“At 27 years old with a brand new family you don’t expect something like this to hit your family, but it does.”
Cancer. At some level, it’s touched all of us.
Austin Coyle is from Riverton and was diagnosed on May 18th this year. His wife gave birth to their first child on June 20th and then the surgeries started on July 11th.
A new baby is enough for any family, but to have a new diagnosis, treatment plans, bills and an uncertain future added on top is more than most can bear.
Fortunately, here in Fremont County, hard times bring out the best in the people around us. Friends, family and the community rallied around Austin and his family.
“I work for Pepsi and we’re all a pretty close-knit group of people. So when they found out I was diagnosed with cancer they got together with Smith’s and set up a fundraiser.”
It was a complete surprise to Austin to find out that a Smoke Off BBQ competition had been organized for him this summer in the Smith’s parking lot. Numerous vendors and individuals came and smoked chicken and pork for people. Others set up a raffle and many, many more came and ate to show their support.
Austin tried to find the words to express what the event meant to him.
“I mostly just want to get out there how much I really appreciate everyone who helped set this up and everyone who came. It’s an extremely humbling feeling seeing the amount of people that came up to support me and my family and it’s something I’ll never forget. I can never thank everyone enough for the support they have given me.”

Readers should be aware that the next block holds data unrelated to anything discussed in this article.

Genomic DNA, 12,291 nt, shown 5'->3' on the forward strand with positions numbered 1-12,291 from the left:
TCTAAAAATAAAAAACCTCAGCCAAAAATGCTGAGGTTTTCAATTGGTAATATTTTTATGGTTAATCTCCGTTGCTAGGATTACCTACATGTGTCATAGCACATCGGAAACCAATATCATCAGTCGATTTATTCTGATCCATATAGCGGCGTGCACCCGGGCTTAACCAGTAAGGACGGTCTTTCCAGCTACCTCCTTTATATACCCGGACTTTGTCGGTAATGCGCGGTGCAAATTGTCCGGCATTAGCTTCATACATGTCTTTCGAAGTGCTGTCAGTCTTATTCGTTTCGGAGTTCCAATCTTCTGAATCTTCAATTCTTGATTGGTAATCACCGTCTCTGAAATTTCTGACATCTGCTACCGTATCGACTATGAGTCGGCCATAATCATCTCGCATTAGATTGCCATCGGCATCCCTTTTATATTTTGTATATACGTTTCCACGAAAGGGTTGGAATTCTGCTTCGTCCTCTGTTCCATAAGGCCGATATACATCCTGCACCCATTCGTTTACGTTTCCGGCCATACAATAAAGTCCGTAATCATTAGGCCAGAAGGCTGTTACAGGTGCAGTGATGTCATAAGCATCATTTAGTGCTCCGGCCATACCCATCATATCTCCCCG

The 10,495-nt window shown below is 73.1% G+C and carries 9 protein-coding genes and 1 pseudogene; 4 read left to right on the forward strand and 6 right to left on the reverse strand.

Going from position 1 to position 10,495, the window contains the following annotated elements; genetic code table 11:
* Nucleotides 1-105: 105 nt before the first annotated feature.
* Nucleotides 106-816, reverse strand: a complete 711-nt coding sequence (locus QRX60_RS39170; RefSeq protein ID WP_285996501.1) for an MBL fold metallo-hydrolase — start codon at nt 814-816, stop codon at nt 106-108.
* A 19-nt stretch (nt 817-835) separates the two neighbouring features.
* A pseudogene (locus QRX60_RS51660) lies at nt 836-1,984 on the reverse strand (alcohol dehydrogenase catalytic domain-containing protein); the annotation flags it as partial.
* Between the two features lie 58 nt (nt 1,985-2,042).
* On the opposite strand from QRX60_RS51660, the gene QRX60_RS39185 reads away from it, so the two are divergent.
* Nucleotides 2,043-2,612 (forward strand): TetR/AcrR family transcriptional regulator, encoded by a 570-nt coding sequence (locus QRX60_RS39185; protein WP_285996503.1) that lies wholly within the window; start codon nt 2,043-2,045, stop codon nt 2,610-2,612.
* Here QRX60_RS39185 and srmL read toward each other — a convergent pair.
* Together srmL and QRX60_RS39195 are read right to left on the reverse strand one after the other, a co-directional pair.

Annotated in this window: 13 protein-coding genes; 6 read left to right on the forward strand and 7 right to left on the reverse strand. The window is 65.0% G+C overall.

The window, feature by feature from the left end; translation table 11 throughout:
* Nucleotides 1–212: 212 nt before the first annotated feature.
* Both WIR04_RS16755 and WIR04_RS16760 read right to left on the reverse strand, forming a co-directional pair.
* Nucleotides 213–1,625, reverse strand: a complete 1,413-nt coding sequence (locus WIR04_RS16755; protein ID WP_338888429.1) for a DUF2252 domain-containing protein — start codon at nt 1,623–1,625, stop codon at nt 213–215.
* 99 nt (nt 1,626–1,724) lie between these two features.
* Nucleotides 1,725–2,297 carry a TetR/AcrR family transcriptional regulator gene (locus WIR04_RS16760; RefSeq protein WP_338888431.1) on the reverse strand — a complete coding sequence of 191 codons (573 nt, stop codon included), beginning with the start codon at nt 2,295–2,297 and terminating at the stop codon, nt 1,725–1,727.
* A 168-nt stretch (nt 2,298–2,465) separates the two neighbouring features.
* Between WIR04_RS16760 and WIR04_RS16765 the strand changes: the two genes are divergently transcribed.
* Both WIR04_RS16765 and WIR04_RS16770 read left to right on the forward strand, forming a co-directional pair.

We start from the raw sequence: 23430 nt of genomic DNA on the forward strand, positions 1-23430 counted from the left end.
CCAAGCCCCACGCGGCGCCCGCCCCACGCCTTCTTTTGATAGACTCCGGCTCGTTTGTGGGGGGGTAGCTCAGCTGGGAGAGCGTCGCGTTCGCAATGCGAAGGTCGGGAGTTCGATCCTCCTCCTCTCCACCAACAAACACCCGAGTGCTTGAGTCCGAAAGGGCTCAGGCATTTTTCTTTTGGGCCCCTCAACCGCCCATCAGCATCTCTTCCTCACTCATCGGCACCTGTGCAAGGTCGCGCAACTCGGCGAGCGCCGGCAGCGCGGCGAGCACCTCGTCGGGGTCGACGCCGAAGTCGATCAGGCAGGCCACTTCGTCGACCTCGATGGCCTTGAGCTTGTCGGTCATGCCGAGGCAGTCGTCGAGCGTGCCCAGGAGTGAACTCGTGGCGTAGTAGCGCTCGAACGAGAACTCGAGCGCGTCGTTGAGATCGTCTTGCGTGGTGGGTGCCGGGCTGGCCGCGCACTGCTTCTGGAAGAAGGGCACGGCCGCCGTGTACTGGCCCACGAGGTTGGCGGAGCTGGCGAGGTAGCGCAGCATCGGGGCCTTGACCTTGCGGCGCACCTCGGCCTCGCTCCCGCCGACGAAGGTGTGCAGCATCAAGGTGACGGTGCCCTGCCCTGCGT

The fundraiser raised around $7500 to help Austin and his family with expenses.
For better or worse, Austin’s story and words aren’t unfamiliar. That’s why our community is #wyostrong.
These stories are unfolding across Fremont County every week as neighbors help neighbors in times of need. The turn out for events like the Tough Enough to Wear Pink night at the Fair help families at scale across our area, but the smaller events that bring people together are almost more impressive.
Spaghetti dinners, raffles, t-shirt sales, dances and all form of fundraisers are organized almost every weekend it seems by friends and family to support each other.
Some tragic battles have been lost, but have gone beyond fundraisers into really bringing the community closer together. Others are still fighting, and the community keeps finding new ways to make life special and support them.
When someone visits this community and says “there’s something special here,” it’s not our mountains, views or recreation opportunities they’re talking about. It’s the people.
It’s Austin and his family, his co-workers, friends, family and all the people that supported his surprise fundraiser – and it’s all the others that play out this familiar story around Fremont County to help each other.
That’s what we do here. It’s who we are. We’re #wyostrong.